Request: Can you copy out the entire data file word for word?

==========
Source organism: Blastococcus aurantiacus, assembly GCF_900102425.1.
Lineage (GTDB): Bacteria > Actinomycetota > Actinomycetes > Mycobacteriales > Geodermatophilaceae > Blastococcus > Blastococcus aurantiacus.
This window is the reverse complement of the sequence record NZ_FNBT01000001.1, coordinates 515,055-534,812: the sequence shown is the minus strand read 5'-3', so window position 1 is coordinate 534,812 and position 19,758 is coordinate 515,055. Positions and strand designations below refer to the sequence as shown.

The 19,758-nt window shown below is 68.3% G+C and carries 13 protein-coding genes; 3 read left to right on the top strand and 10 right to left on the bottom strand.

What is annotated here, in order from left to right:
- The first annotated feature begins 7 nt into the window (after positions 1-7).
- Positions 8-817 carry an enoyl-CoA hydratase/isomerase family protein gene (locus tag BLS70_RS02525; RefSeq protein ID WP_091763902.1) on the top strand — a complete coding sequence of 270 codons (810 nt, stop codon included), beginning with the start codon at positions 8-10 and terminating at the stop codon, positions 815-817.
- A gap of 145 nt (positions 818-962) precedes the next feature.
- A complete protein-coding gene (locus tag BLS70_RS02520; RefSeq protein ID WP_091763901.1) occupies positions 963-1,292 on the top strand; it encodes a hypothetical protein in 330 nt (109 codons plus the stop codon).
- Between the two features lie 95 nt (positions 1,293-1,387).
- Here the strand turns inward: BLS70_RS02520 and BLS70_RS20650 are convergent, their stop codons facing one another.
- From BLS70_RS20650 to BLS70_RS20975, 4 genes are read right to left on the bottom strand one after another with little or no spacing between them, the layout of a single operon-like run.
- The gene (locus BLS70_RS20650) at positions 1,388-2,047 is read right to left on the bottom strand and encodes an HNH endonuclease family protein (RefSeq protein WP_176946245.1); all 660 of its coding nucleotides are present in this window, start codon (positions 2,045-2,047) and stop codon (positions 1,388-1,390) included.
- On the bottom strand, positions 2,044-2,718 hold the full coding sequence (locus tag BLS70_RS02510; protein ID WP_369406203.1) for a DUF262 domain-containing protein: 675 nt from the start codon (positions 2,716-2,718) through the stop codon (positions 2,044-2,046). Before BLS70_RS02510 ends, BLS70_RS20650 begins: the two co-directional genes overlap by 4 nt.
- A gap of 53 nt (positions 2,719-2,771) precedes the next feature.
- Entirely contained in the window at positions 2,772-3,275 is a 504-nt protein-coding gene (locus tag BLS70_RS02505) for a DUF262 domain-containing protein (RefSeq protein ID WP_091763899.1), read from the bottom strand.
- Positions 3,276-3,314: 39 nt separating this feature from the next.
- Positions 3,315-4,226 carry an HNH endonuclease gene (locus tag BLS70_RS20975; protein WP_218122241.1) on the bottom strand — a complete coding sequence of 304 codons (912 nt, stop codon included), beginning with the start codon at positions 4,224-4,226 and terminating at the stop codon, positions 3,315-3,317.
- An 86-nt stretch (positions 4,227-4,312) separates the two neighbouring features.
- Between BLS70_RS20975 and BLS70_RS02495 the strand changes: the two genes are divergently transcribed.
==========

Source organism: Blastococcus aurantiacus, assembly GCF_900102425.1.
Lineage (GTDB): Bacteria > Actinomycetota > Actinomycetes > Mycobacteriales > Geodermatophilaceae > Blastococcus > Blastococcus aurantiacus.
This window is the reverse complement of the sequence record NZ_FNBT01000001.1, coordinates 515,055-534,812: the sequence shown is the minus strand read 5'-3', so window position 1 is coordinate 534,812 and position 19,758 is coordinate 515,055. Positions and strand designations below refer to the sequence as shown.

The 19,758-nt window shown below is 68.3% G+C and carries 13 protein-coding genes; 3 read left to right on the top strand and 10 right to left on the bottom strand.

What is annotated here, in order from left to right:
- The first annotated feature begins 7 nt into the window (after positions 1-7).
- Positions 8-817 carry an enoyl-CoA hydratase/isomerase family protein gene (locus tag BLS70_RS02525; RefSeq protein ID WP_091763902.1) on the top strand — a complete coding sequence of 270 codons (810 nt, stop codon included), beginning with the start codon at positions 8-10 and terminating at the stop codon, positions 815-817.
- A gap of 145 nt (positions 818-962) precedes the next feature.
- A complete protein-coding gene (locus tag BLS70_RS02520; RefSeq protein ID WP_091763901.1) occupies positions 963-1,292 on the top strand; it encodes a hypothetical protein in 330 nt (109 codons plus the stop codon).
- Between the two features lie 95 nt (positions 1,293-1,387).
- Here the strand turns inward: BLS70_RS02520 and BLS70_RS20650 are convergent, their stop codons facing one another.
- From BLS70_RS20650 to BLS70_RS20975, 4 genes are read right to left on the bottom strand one after another with little or no spacing between them, the layout of a single operon-like run.
- The gene (locus BLS70_RS20650) at positions 1,388-2,047 is read right to left on the bottom strand and encodes an HNH endonuclease family protein (RefSeq protein WP_176946245.1); all 660 of its coding nucleotides are present in this window, start codon (positions 2,045-2,047) and stop codon (positions 1,388-1,390) included.
- On the bottom strand, positions 2,044-2,718 hold the full coding sequence (locus tag BLS70_RS02510; protein ID WP_369406203.1) for a DUF262 domain-containing protein: 675 nt from the start codon (positions 2,716-2,718) through the stop codon (positions 2,044-2,046). Before BLS70_RS02510 ends, BLS70_RS20650 begins: the two co-directional genes overlap by 4 nt.
- A gap of 53 nt (positions 2,719-2,771) precedes the next feature.
- Entirely contained in the window at positions 2,772-3,275 is a 504-nt protein-coding gene (locus tag BLS70_RS02505) for a DUF262 domain-containing protein (RefSeq protein ID WP_091763899.1), read from the bottom strand.
- Positions 3,276-3,314: 39 nt separating this feature from the next.
- Positions 3,315-4,226 carry an HNH endonuclease gene (locus tag BLS70_RS20975; protein WP_218122241.1) on the bottom strand — a complete coding sequence of 304 codons (912 nt, stop codon included), beginning with the start codon at positions 4,224-4,226 and terminating at the stop codon, positions 3,315-3,317.
- An 86-nt stretch (positions 4,227-4,312) separates the two neighbouring features.
- Between BLS70_RS20975 and BLS70_RS02495 the strand changes: the two genes are divergently transcribed.